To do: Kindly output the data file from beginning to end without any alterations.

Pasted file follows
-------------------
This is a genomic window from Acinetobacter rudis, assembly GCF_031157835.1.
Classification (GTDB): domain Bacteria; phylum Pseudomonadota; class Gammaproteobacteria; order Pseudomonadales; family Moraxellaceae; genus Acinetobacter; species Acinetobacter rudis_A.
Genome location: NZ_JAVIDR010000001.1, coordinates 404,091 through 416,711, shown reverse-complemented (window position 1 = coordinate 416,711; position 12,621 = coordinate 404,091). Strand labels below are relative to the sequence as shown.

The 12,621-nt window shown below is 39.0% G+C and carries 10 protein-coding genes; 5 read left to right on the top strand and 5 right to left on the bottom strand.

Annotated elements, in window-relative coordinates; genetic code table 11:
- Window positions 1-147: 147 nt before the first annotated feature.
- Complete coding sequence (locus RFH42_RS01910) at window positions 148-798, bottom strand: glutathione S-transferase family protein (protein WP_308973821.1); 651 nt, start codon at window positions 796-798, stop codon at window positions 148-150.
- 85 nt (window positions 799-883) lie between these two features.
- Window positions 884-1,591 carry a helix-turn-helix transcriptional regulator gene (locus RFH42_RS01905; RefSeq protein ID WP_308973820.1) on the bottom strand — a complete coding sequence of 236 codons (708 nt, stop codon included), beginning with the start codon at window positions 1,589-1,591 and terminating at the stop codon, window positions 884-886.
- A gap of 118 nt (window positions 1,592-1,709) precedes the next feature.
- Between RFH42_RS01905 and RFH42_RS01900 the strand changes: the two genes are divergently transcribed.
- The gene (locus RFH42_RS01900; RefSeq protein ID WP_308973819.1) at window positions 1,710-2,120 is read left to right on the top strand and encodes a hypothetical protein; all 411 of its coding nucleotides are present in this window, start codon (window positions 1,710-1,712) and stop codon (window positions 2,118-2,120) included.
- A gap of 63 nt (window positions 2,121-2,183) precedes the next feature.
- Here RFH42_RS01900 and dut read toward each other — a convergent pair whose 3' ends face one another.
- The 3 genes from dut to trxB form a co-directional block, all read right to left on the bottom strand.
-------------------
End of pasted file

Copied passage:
This is a genomic window from Acinetobacter rudis, assembly GCF_031157835.1.
Classification (GTDB): domain Bacteria; phylum Pseudomonadota; class Gammaproteobacteria; order Pseudomonadales; family Moraxellaceae; genus Acinetobacter; species Acinetobacter rudis_A.
Genome location: NZ_JAVIDR010000001.1, coordinates 404,091 through 416,711, shown reverse-complemented (window position 1 = coordinate 416,711; position 12,621 = coordinate 404,091). Strand labels below are relative to the sequence as shown.

The 12,621-nt window shown below is 39.0% G+C and carries 10 protein-coding genes; 5 read left to right on the top strand and 5 right to left on the bottom strand.

Annotated elements, in window-relative coordinates; genetic code table 11:
- Window positions 1-147: 147 nt before the first annotated feature.
- Complete coding sequence (locus RFH42_RS01910) at window positions 148-798, bottom strand: glutathione S-transferase family protein (protein WP_308973821.1); 651 nt, start codon at window positions 796-798, stop codon at window positions 148-150.
- 85 nt (window positions 799-883) lie between these two features.
- Window positions 884-1,591 carry a helix-turn-helix transcriptional regulator gene (locus RFH42_RS01905; RefSeq protein ID WP_308973820.1) on the bottom strand — a complete coding sequence of 236 codons (708 nt, stop codon included), beginning with the start codon at window positions 1,589-1,591 and terminating at the stop codon, window positions 884-886.
- A gap of 118 nt (window positions 1,592-1,709) precedes the next feature.
- Between RFH42_RS01905 and RFH42_RS01900 the strand changes: the two genes are divergently transcribed.
- The gene (locus RFH42_RS01900; RefSeq protein ID WP_308973819.1) at window positions 1,710-2,120 is read left to right on the top strand and encodes a hypothetical protein; all 411 of its coding nucleotides are present in this window, start codon (window positions 1,710-1,712) and stop codon (window positions 2,118-2,120) included.
- A gap of 63 nt (window positions 2,121-2,183) precedes the next feature.
- Here RFH42_RS01900 and dut read toward each other — a convergent pair whose 3' ends face one another.
- The 3 genes from dut to trxB form a co-directional block, all read right to left on the bottom strand.